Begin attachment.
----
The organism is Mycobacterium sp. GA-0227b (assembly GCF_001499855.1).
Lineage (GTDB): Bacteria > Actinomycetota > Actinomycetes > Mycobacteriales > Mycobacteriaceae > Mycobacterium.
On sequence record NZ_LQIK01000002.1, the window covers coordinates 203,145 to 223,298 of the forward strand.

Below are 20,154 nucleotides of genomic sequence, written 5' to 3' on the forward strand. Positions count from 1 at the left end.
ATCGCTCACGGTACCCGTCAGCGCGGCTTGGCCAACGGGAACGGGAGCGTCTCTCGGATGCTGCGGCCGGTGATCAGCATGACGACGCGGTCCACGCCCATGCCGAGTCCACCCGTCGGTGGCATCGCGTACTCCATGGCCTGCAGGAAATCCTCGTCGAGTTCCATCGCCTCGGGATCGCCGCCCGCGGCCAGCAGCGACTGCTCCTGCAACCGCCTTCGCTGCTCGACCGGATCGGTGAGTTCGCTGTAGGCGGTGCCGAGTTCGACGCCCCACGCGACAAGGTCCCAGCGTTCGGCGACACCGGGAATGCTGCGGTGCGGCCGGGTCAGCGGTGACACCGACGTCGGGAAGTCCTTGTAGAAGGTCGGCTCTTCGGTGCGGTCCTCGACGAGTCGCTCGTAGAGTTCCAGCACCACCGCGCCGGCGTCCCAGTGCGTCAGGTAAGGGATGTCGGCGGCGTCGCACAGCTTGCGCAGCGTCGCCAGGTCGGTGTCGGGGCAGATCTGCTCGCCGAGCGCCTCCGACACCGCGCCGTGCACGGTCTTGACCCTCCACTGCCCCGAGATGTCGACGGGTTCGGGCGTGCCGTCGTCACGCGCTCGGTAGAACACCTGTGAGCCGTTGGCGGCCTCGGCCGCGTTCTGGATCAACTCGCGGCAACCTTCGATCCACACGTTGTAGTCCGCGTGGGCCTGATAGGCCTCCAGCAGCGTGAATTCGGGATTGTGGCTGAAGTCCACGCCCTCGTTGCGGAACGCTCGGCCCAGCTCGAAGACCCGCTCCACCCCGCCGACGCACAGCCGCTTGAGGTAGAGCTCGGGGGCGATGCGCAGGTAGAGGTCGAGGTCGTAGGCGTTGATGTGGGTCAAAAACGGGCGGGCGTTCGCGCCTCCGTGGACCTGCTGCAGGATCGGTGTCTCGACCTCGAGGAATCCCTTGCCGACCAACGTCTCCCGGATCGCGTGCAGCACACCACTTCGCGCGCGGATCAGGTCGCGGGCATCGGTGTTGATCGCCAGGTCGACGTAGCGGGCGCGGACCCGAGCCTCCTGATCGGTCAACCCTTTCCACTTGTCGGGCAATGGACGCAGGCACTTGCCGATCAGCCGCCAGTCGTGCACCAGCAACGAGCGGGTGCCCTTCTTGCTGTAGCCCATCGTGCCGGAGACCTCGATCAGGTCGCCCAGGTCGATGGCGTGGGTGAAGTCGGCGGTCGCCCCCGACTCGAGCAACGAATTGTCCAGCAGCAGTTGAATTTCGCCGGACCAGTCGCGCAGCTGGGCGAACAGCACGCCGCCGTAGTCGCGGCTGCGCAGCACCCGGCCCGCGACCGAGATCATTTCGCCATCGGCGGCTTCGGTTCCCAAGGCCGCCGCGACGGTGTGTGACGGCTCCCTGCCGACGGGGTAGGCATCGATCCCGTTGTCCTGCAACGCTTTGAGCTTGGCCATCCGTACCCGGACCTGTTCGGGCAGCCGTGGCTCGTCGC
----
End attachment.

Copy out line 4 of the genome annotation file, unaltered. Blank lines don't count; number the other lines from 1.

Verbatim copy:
Below are 20,154 nucleotides of genomic sequence, written 5' to 3' on the forward strand. Positions count from 1 at the left end.